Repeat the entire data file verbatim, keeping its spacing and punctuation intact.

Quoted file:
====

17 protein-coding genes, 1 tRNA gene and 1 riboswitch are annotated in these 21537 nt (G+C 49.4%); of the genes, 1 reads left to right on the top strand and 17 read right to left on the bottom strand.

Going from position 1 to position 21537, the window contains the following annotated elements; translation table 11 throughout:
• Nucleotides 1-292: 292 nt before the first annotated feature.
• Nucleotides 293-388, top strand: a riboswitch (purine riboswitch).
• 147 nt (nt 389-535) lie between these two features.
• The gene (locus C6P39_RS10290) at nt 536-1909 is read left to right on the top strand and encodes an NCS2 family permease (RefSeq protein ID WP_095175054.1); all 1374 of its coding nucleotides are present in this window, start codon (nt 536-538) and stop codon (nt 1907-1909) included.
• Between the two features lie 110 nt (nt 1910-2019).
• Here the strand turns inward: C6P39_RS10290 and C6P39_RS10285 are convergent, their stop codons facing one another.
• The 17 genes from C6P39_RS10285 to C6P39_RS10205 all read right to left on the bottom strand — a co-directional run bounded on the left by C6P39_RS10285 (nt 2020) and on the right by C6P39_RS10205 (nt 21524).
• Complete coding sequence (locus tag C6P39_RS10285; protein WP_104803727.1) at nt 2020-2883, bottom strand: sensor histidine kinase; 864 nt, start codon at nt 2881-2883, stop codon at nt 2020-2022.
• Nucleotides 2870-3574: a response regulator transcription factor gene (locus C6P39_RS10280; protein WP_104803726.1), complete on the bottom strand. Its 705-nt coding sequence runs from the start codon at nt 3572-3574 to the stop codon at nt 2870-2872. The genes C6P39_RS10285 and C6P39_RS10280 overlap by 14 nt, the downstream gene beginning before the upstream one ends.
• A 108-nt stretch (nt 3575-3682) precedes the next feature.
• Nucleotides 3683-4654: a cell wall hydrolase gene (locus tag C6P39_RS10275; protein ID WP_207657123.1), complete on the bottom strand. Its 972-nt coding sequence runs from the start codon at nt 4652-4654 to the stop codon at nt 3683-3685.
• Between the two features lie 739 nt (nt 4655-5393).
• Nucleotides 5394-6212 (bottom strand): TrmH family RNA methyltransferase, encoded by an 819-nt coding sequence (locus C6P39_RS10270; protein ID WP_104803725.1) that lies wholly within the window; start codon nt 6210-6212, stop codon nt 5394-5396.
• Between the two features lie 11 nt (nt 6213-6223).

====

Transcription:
17 protein-coding genes, 1 tRNA gene and 1 riboswitch are annotated in these 21537 nt (G+C 49.4%); of the genes, 1 reads left to right on the top strand and 17 read right to left on the bottom strand.

Going from position 1 to position 21537, the window contains the following annotated elements; translation table 11 throughout:
• Nucleotides 1-292: 292 nt before the first annotated feature.
• Nucleotides 293-388, top strand: a riboswitch (purine riboswitch).
• 147 nt (nt 389-535) lie between these two features.
• The gene (locus C6P39_RS10290) at nt 536-1909 is read left to right on the top strand and encodes an NCS2 family permease (RefSeq protein ID WP_095175054.1); all 1374 of its coding nucleotides are present in this window, start codon (nt 536-538) and stop codon (nt 1907-1909) included.
• Between the two features lie 110 nt (nt 1910-2019).
• Here the strand turns inward: C6P39_RS10290 and C6P39_RS10285 are convergent, their stop codons facing one another.
• The 17 genes from C6P39_RS10285 to C6P39_RS10205 all read right to left on the bottom strand — a co-directional run bounded on the left by C6P39_RS10285 (nt 2020) and on the right by C6P39_RS10205 (nt 21524).
• Complete coding sequence (locus tag C6P39_RS10285; protein WP_104803727.1) at nt 2020-2883, bottom strand: sensor histidine kinase; 864 nt, start codon at nt 2881-2883, stop codon at nt 2020-2022.
• Nucleotides 2870-3574: a response regulator transcription factor gene (locus C6P39_RS10280; protein WP_104803726.1), complete on the bottom strand. Its 705-nt coding sequence runs from the start codon at nt 3572-3574 to the stop codon at nt 2870-2872. The genes C6P39_RS10285 and C6P39_RS10280 overlap by 14 nt, the downstream gene beginning before the upstream one ends.
• A 108-nt stretch (nt 3575-3682) precedes the next feature.
• Nucleotides 3683-4654: a cell wall hydrolase gene (locus tag C6P39_RS10275; protein ID WP_207657123.1), complete on the bottom strand. Its 972-nt coding sequence runs from the start codon at nt 4652-4654 to the stop codon at nt 3683-3685.
• Between the two features lie 739 nt (nt 4655-5393).
• Nucleotides 5394-6212 (bottom strand): TrmH family RNA methyltransferase, encoded by an 819-nt coding sequence (locus C6P39_RS10270; protein ID WP_104803725.1) that lies wholly within the window; start codon nt 6210-6212, stop codon nt 5394-5396.
• Between the two features lie 11 nt (nt 6213-6223).